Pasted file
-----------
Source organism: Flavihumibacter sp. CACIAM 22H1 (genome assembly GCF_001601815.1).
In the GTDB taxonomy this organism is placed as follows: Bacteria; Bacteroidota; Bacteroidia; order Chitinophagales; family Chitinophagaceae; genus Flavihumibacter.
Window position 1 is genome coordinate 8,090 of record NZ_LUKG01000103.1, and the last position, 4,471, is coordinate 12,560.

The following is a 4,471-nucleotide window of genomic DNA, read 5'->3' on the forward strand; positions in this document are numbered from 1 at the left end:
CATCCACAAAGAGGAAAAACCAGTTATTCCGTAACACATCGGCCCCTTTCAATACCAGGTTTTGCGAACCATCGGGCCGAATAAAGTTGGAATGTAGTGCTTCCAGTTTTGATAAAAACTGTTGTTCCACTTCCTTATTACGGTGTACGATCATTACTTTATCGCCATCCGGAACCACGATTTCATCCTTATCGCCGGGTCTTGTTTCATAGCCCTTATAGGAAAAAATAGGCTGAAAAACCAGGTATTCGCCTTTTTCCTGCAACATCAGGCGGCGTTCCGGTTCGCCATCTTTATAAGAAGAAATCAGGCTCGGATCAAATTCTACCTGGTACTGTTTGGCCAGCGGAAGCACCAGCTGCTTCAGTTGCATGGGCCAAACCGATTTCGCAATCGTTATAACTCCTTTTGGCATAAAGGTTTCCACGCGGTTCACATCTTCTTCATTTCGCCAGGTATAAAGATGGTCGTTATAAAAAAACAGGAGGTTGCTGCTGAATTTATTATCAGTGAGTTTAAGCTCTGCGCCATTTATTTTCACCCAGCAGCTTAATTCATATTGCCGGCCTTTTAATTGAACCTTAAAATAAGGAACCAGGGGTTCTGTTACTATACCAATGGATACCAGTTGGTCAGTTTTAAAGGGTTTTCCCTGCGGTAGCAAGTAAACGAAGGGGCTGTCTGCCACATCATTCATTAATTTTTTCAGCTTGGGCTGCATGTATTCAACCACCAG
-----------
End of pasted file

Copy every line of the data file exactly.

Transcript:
Source organism: Flavihumibacter sp. CACIAM 22H1 (genome assembly GCF_001601815.1).
In the GTDB taxonomy this organism is placed as follows: Bacteria; Bacteroidota; Bacteroidia; order Chitinophagales; family Chitinophagaceae; genus Flavihumibacter.
Window position 1 is genome coordinate 8,090 of record NZ_LUKG01000103.1, and the last position, 4,471, is coordinate 12,560.

The following is a 4,471-nucleotide window of genomic DNA, read 5'->3' on the forward strand; positions in this document are numbered from 1 at the left end:
CATCCACAAAGAGGAAAAACCAGTTATTCCGTAACACATCGGCCCCTTTCAATACCAGGTTTTGCGAACCATCGGGCCGAATAAAGTTGGAATGTAGTGCTTCCAGTTTTGATAAAAACTGTTGTTCCACTTCCTTATTACGGTGTACGATCATTACTTTATCGCCATCCGGAACCACGATTTCATCCTTATCGCCGGGTCTTGTTTCATAGCCCTTATAGGAAAAAATAGGCTGAAAAACCAGGTATTCGCCTTTTTCCTGCAACATCAGGCGGCGTTCCGGTTCGCCATCTTTATAAGAAGAAATCAGGCTCGGATCAAATTCTACCTGGTACTGTTTGGCCAGCGGAAGCACCAGCTGCTTCAGTTGCATGGGCCAAACCGATTTCGCAATCGTTATAACTCCTTTTGGCATAAAGGTTTCCACGCGGTTCACATCTTCTTCATTTCGCCAGGTATAAAGATGGTCGTTATAAAAAAACAGGAGGTTGCTGCTGAATTTATTATCAGTGAGTTTAAGCTCTGCGCCATTTATTTTCACCCAGCAGCTTAATTCATATTGCCGGCCTTTTAATTGAACCTTAAAATAAGGAACCAGGGGTTCTGTTACTATACCAATGGATACCAGTTGGTCAGTTTTAAAGGGTTTTCCCTGCGGTAGCAAGTAAACGAAGGGGCTGTCTGCCACATCATTCATTAATTTTTTCAGCTTGGGCTGCATGTATTCAACCACCAG